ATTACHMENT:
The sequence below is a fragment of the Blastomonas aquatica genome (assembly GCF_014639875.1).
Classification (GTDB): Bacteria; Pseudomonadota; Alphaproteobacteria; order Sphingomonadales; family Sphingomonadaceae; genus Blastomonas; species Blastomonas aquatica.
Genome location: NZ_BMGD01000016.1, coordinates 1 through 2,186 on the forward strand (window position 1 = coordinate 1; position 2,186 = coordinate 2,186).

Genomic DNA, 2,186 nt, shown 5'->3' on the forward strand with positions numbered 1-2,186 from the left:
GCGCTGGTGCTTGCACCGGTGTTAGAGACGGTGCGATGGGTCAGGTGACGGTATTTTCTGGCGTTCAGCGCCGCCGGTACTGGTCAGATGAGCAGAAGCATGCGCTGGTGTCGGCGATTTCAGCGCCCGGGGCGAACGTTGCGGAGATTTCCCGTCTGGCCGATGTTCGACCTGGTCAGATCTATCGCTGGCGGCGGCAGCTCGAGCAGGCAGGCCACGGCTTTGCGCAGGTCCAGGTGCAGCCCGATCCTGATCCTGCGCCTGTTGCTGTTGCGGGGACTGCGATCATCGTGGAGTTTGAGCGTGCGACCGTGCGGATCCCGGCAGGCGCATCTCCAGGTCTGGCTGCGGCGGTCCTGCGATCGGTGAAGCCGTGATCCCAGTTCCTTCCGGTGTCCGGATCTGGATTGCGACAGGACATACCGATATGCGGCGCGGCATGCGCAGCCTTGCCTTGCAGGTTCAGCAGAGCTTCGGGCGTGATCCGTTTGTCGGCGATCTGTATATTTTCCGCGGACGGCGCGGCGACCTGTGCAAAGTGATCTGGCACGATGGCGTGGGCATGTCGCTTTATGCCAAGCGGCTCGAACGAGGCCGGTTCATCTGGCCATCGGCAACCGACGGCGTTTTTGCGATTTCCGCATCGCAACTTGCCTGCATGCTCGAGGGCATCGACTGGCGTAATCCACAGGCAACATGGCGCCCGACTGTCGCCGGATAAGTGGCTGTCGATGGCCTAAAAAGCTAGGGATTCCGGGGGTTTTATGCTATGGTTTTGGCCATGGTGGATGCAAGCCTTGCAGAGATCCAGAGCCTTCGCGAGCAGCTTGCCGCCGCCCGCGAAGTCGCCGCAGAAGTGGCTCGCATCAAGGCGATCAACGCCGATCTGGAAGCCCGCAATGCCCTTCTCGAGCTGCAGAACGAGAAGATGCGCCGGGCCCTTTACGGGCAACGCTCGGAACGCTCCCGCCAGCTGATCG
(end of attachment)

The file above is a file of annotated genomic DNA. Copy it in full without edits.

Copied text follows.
The sequence below is a fragment of the Blastomonas aquatica genome (assembly GCF_014639875.1).
Classification (GTDB): Bacteria; Pseudomonadota; Alphaproteobacteria; order Sphingomonadales; family Sphingomonadaceae; genus Blastomonas; species Blastomonas aquatica.
Genome location: NZ_BMGD01000016.1, coordinates 1 through 2,186 on the forward strand (window position 1 = coordinate 1; position 2,186 = coordinate 2,186).

Genomic DNA, 2,186 nt, shown 5'->3' on the forward strand with positions numbered 1-2,186 from the left:
GCGCTGGTGCTTGCACCGGTGTTAGAGACGGTGCGATGGGTCAGGTGACGGTATTTTCTGGCGTTCAGCGCCGCCGGTACTGGTCAGATGAGCAGAAGCATGCGCTGGTGTCGGCGATTTCAGCGCCCGGGGCGAACGTTGCGGAGATTTCCCGTCTGGCCGATGTTCGACCTGGTCAGATCTATCGCTGGCGGCGGCAGCTCGAGCAGGCAGGCCACGGCTTTGCGCAGGTCCAGGTGCAGCCCGATCCTGATCCTGCGCCTGTTGCTGTTGCGGGGACTGCGATCATCGTGGAGTTTGAGCGTGCGACCGTGCGGATCCCGGCAGGCGCATCTCCAGGTCTGGCTGCGGCGGTCCTGCGATCGGTGAAGCCGTGATCCCAGTTCCTTCCGGTGTCCGGATCTGGATTGCGACAGGACATACCGATATGCGGCGCGGCATGCGCAGCCTTGCCTTGCAGGTTCAGCAGAGCTTCGGGCGTGATCCGTTTGTCGGCGATCTGTATATTTTCCGCGGACGGCGCGGCGACCTGTGCAAAGTGATCTGGCACGATGGCGTGGGCATGTCGCTTTATGCCAAGCGGCTCGAACGAGGCCGGTTCATCTGGCCATCGGCAACCGACGGCGTTTTTGCGATTTCCGCATCGCAACTTGCCTGCATGCTCGAGGGCATCGACTGGCGTAATCCACAGGCAACATGGCGCCCGACTGTCGCCGGATAAGTGGCTGTCGATGGCCTAAAAAGCTAGGGATTCCGGGGGTTTTATGCTATGGTTTTGGCCATGGTGGATGCAAGCCTTGCAGAGATCCAGAGCCTTCGCGAGCAGCTTGCCGCCGCCCGCGAAGTCGCCGCAGAAGTGGCTCGCATCAAGGCGATCAACGCCGATCTGGAAGCCCGCAATGCCCTTCTCGAGCTGCAGAACGAGAAGATGCGCCGGGCCCTTTACGGGCAACGCTCGGAACGCTCCCGCCAGCTGATCG